The UK has some of the strictest firearms laws in the world. Access to all firearms is heavily restricted, with licences for handguns only available from the Home Office. Individuals, shooting clubs, museums and firearms dealers can apply for licences for rifles, shotguns and some air-powered weapons through their local police station. As the regulations around firearms can be very complex and can create problems for people looking to purchase or renew licences for legitimate and legal purposes, getting legal advice is advisable when applying or appealing decisions.
UK firearms laws are so strict that the definitions of different types of weapon, and which are covered by which licence, are very specific. There are two types of weapons licences which are available for members of the public to apply for. They are firearm certificates and shotgun certificates.
Firearms are defined as any lethal barrelled weapon, which isn’t a shotgun, air gun or ‘prohibited weapon’. Large military type weapons, automatic weapons and guns with a barrel shorter than 30cm or an overall length less than 60cm are classed as prohibited weapons. Air guns only require a licence if they shoot a projectile at a force of 6 foot lbs for pistols and 12 foot lbs for rifles. Shotguns are characterised as smooth barrelled guns, which discharge pellets rather than a single projectile.
Who can apply
Individuals are not allowed to use firearms if they have a criminal record, which states they have received a prison sentence of three years or more. Anyone who received a sentence of less than three years is banned from using them for five years after their sentence expires. The police take many more factors into consideration when deciding whether to grant a firearms or shotgun certificate.
To apply for a firearms certificate, you must be at least 14 years of age but, even if you are given one at that age, you cannot buy a firearm until you are 18. However, people of any age can apply for a shotgun certificate. Anyone applying must be able to prove that they have a valid reason for possessing a firearm or shotgun, such as for work, sport or leisure. Each application is judged on its individual merit, so it is worthwhile seeking legal advice before applying if you have unusual circumstances.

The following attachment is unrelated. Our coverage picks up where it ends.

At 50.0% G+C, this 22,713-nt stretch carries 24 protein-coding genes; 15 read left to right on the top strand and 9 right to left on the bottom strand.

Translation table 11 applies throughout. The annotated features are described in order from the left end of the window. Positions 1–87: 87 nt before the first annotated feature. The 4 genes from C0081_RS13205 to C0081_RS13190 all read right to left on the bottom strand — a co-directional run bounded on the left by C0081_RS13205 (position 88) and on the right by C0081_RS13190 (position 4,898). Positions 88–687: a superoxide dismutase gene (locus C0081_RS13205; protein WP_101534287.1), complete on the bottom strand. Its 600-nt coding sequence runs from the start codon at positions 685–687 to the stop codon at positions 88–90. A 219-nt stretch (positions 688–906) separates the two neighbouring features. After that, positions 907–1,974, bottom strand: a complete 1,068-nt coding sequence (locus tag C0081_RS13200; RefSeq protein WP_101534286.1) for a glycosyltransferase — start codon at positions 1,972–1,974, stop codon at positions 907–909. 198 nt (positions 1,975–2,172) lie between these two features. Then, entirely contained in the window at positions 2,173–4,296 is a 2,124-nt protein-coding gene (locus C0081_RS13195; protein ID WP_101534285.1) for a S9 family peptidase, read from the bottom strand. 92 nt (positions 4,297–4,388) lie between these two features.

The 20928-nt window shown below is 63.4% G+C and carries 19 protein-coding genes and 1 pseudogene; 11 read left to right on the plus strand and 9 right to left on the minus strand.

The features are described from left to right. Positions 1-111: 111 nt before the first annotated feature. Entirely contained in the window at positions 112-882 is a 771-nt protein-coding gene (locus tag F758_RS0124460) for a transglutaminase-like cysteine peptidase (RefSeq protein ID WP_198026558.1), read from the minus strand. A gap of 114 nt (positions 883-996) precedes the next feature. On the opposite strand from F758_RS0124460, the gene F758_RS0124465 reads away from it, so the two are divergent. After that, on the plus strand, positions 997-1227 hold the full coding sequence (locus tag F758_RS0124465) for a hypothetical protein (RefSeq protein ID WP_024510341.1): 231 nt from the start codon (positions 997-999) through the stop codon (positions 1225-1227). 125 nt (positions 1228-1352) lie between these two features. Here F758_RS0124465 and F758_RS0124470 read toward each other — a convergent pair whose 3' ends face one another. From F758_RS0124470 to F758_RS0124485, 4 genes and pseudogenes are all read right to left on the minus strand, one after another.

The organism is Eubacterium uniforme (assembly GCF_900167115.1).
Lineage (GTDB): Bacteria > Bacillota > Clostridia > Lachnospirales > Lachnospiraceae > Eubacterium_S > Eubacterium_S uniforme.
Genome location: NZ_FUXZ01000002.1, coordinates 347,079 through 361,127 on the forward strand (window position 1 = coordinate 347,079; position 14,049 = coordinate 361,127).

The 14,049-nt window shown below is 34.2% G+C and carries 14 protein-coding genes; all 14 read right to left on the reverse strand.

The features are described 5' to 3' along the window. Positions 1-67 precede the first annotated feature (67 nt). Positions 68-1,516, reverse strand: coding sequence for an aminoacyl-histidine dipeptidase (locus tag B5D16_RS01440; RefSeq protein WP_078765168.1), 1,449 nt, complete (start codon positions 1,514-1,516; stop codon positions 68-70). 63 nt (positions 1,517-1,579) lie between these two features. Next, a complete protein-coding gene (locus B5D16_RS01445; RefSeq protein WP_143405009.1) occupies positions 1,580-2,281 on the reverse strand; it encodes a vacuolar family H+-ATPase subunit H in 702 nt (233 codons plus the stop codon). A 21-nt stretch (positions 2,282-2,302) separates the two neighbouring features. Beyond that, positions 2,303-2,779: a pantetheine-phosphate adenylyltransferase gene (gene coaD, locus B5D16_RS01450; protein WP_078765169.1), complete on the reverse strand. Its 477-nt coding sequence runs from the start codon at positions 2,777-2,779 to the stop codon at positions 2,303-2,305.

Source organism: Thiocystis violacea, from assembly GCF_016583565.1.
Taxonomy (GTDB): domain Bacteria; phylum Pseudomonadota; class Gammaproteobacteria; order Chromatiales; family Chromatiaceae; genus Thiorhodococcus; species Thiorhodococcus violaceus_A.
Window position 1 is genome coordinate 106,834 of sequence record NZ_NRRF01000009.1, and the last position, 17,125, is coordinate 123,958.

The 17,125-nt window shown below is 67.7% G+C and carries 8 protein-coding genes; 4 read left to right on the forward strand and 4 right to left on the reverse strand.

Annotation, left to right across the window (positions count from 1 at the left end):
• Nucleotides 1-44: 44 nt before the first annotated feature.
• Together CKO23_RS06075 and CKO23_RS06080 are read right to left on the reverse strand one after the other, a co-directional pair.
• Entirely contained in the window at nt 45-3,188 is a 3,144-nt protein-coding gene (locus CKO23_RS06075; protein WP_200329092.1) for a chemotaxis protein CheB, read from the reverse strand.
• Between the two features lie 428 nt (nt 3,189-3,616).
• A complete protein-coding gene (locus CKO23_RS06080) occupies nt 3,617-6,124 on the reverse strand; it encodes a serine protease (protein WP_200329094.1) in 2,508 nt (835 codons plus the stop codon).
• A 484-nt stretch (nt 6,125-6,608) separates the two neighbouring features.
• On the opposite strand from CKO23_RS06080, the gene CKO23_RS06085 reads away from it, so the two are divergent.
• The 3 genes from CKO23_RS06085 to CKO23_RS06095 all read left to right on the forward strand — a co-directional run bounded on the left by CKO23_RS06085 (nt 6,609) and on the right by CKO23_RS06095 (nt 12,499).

How to apply
To obtain a shotgun or firearm certificate, you will need to be assessed by your local police. They perform a number of checks, such as interviewing you, visiting your property, finding out if you have a criminal record, seeking references from your friends and, in some cases, contacting your GP. You will be required to prove that you can securely store your weapon so as not to allow unlicensed people to have access to it. With a firearm certificate, each weapon you have will require a separate application but with a shotgun certificate you only need to apply once to have as many shotguns as you wish. Both certificates are valid for five years.
This is only a rough guide to applying for a firearms or shotgun certificate and in complicated situations, or if you wish to appeal a decision, it is advisable to seek appropriate legal advice.
At Edward Hayes, we have extensive experience in helping people when problems arise concerning firearms regulations. Contact us now to talk about how we can help you.